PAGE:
KUALA LUMPUR: A Christian group and the family of Pastor Raymond Koh, one of the victims of alleged “enforced disappearances”, have urged the government to act on the recommendations of an inquiry held by the Malaysian Human Rights Commission (Suhakam).
Koh’s daughter, Esther Koh, hoped the government will quickly set up a task force to investigate those who had allegedly abducted Koh and also Perlis-based activist Amri Che Mat.
“We would like a categorical assurance from the government that these crimes will never be carried out again in our country,” she said at a press conference organised by the Christian Federation of Malaysia (CFM) at the Council of Churches in Petaling Jaya today.
“In this country, even if you are a drug trafficker, murderer, rapist or even a terrorist, you have rights.
“You must first be arrested, investigated, charged and then put on trial. You have a right to defend yourself.
“My father was denied this right. He was simply abducted by the police.”
In April, Suhakam had held Bukit Aman’s Special Branch responsible for the disappearance of Koh, who was seen being abducted by several men in broad daylight in February 2017.
Many speculated that his abduction might have been connected to his alleged attempts at proselytising and spreading Christianity, although his family has dismissed such claims.
Koh’s wife, Susanna Koh, told FMT she still believed there was a cover-up.
“Suhakam’s findings have also indicated that.
“Suhakam just had an inquiry. They had limited powers, and even that was revealing in the way they (the police) did their job, the way they tried to cover up or make up stories and things like that,” she said, adding that a civil suit will be the family’s last resort.
She added that since Suhakam’s damning allegations, only Home Minister Muhyiddin Yassin had asked to meet her.
“I gave him a copy of the Suhakam findings and I think he has gone through it. He has come up with a statement that there will be no cover-up.”
Susanna said she had personally appealed to him to set up the task force within a month.
“It’s already been three weeks; it’s tough. I hope they will set it up within a month. I don’t think it’s that difficult.”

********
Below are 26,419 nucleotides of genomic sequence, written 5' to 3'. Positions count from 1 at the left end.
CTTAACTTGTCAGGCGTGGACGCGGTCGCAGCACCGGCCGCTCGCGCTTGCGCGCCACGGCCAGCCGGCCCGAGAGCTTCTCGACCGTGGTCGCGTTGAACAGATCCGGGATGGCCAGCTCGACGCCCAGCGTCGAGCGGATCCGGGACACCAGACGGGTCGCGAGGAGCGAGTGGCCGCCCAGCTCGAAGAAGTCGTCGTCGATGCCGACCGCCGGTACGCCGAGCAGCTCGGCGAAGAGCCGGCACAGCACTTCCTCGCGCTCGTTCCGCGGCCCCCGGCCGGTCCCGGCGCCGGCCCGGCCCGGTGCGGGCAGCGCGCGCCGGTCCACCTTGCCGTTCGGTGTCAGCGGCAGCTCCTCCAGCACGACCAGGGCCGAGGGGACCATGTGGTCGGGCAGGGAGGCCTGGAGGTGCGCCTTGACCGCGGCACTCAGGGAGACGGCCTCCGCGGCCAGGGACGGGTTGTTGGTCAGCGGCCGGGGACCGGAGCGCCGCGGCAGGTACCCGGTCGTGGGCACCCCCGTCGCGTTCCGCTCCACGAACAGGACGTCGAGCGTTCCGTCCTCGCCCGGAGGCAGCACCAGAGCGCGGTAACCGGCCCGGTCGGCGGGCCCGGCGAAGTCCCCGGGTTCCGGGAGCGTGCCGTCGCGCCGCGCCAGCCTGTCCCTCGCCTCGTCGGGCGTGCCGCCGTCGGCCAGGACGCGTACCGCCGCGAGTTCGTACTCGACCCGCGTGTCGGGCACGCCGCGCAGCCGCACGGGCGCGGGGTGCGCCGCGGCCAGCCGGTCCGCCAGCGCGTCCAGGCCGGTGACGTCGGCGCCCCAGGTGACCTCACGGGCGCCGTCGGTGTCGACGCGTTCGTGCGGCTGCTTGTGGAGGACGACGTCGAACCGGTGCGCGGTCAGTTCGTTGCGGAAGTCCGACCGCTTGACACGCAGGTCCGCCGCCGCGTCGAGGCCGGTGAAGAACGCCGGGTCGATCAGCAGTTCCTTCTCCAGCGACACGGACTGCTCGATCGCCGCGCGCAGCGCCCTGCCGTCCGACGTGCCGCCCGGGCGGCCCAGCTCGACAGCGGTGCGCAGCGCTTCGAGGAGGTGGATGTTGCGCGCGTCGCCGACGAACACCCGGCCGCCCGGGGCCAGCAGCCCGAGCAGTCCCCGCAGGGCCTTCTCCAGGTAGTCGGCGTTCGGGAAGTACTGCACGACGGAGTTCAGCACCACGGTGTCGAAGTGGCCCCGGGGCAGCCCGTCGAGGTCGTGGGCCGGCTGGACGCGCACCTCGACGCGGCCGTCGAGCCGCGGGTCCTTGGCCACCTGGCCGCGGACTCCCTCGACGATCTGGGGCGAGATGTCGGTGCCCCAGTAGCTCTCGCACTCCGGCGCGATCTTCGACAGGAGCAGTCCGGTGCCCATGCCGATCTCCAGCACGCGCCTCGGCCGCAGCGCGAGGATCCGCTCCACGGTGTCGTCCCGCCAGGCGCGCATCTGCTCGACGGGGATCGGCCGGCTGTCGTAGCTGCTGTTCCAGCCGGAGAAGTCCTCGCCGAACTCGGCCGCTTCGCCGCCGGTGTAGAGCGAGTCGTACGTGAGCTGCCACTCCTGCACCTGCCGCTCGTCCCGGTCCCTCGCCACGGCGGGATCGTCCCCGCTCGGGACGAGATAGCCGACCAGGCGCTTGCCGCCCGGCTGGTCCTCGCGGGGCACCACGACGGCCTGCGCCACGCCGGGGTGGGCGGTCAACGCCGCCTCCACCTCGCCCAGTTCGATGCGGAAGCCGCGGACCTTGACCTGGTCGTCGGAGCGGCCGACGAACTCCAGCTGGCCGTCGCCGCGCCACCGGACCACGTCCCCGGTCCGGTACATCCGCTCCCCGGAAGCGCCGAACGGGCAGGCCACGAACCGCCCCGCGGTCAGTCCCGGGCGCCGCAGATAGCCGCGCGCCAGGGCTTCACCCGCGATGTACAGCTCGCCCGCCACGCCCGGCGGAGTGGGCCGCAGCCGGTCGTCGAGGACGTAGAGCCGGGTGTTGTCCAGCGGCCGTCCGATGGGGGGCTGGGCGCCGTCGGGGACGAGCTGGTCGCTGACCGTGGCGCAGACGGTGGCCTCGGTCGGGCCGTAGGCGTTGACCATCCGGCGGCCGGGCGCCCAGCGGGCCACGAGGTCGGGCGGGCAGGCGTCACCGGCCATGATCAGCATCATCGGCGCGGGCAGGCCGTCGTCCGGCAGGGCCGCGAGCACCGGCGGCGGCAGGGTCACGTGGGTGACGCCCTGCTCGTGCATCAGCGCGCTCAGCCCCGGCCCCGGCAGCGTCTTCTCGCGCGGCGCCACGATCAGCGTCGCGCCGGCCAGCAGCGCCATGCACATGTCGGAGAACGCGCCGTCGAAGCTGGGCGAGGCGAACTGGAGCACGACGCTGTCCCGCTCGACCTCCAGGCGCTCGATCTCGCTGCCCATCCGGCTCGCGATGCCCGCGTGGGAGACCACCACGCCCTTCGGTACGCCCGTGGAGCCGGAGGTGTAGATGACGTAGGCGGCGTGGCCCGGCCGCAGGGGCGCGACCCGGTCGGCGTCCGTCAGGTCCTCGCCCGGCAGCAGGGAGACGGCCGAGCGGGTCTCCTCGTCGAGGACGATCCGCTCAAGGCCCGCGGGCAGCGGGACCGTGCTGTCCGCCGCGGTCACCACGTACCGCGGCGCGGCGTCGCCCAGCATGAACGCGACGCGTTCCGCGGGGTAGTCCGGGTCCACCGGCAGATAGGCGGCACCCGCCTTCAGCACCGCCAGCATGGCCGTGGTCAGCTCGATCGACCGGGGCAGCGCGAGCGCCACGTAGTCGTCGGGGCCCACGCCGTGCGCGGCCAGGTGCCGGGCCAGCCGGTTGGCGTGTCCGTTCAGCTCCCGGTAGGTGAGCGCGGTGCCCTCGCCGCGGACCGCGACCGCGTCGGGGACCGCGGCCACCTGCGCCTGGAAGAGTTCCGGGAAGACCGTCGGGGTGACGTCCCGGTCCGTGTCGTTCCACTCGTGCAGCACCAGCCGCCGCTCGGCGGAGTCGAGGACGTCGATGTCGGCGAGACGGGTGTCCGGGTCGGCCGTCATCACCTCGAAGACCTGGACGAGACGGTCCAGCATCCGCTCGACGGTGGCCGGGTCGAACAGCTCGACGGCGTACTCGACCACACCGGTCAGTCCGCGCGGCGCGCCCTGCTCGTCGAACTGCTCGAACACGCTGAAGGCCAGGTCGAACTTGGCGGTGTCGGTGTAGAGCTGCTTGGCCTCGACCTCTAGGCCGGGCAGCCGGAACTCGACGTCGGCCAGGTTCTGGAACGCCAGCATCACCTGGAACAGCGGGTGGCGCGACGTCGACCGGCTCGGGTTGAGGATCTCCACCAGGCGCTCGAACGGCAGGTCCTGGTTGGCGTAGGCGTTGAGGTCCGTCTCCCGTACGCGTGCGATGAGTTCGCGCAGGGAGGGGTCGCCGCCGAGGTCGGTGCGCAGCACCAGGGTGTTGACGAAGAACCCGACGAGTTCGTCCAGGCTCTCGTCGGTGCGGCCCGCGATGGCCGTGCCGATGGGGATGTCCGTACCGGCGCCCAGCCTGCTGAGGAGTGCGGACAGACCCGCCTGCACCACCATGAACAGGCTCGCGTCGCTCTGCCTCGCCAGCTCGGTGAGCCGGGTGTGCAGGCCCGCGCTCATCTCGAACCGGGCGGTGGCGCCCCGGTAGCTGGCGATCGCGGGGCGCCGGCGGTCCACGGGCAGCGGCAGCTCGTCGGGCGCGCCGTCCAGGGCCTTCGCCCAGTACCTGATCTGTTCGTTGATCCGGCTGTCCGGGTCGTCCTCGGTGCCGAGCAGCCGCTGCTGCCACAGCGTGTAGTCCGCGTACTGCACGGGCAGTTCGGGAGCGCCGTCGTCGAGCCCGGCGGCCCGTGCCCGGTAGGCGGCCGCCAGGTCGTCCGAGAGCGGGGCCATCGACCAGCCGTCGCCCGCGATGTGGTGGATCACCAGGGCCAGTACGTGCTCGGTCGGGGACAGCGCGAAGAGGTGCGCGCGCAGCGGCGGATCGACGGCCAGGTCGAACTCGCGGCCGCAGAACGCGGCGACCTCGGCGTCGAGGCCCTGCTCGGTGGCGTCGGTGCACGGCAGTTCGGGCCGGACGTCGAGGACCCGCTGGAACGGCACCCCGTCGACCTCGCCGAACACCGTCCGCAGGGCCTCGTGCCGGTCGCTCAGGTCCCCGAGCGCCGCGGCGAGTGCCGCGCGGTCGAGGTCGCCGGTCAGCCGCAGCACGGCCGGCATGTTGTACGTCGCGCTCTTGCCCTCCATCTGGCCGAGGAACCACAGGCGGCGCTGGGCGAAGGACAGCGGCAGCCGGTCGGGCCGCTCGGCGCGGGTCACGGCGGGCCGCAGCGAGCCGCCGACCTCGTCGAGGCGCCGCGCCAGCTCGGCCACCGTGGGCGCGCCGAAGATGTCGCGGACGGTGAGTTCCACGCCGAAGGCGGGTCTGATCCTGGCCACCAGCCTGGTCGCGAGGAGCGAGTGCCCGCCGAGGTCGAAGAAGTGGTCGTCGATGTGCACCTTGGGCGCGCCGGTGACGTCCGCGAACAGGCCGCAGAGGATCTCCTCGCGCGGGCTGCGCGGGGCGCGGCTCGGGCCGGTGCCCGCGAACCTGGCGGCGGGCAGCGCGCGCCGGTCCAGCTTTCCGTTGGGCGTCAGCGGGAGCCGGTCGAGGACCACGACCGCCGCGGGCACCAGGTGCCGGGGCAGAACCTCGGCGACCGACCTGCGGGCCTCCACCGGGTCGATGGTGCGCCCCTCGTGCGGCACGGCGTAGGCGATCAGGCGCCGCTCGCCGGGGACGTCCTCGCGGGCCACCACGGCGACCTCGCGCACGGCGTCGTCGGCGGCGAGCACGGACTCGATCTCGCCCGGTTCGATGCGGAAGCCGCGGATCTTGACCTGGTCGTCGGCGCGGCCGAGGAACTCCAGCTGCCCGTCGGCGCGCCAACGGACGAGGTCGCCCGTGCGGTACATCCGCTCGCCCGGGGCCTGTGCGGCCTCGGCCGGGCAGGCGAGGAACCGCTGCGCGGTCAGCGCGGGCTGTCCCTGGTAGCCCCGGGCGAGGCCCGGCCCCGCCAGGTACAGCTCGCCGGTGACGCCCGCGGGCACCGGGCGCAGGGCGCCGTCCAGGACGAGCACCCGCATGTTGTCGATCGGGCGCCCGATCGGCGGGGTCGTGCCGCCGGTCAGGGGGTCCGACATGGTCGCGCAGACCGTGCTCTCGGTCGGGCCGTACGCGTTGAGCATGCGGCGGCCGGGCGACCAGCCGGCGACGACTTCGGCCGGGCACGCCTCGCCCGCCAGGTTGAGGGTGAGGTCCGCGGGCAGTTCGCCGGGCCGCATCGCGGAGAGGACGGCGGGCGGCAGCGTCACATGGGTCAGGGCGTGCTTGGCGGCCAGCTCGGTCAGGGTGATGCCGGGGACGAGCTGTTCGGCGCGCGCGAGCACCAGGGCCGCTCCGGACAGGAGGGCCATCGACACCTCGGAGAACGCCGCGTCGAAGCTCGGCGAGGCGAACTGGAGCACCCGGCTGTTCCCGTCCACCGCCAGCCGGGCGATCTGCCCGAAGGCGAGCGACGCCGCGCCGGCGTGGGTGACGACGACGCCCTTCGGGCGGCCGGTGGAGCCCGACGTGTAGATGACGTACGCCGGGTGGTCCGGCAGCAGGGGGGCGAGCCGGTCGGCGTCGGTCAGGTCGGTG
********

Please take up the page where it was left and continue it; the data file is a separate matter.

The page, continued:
She hoped the task force would come under the attorney-general and would be given the power to prosecute and open documents that the police have said have been classified under the Official Secrets Act (OSA).
During the 18-month-long Suhakam inquiry, she said police had repeatedly refused to provide certain documents, stating that they came under the OSA.
Earlier, Susanna had dismissed various statements from critics who had said Suhakam’s findings were “hearsay”.
“We have been through 18 months of the inquiry. We have seen the way they had questioned the police.”
She also praised panel chairman Mah Weng Kwai for being comprehensive in his report, covering a lot of possibilities.
“A lot of work was put in,” she said.
The Christian Federation of Malaysia said it will explore “every avenue” available to bring the plight of the families of Koh and Amri to the government, Parliament and Prime Minister Dr Mahathir Mohamad.
“We call on all authorities to leave no stone unturned to locate and secure the immediate release of Koh and Amri.”
CFM chairman Archbishop Julian Leow Beng Kim said they had already engaged in discussions with some Cabinet members.
“After this, CFM will be writing to the prime minister to secure an appointment to see the families of these ‘enforced disappearances’,” he said.
Mahathir had said Suhakam’s statement on the disappearance of Koh was merely hearsay and the commission needs to produce some evidence to prove its claims.
Queried on the role of Inspector-General of Police Mohamad Fuzi Harun, Mahathir said the IGP was the Special Branch head in 2017 but he is going to retire in May.
“We will let him retire first and then we will have another IGP who will conduct an investigation,” he had said.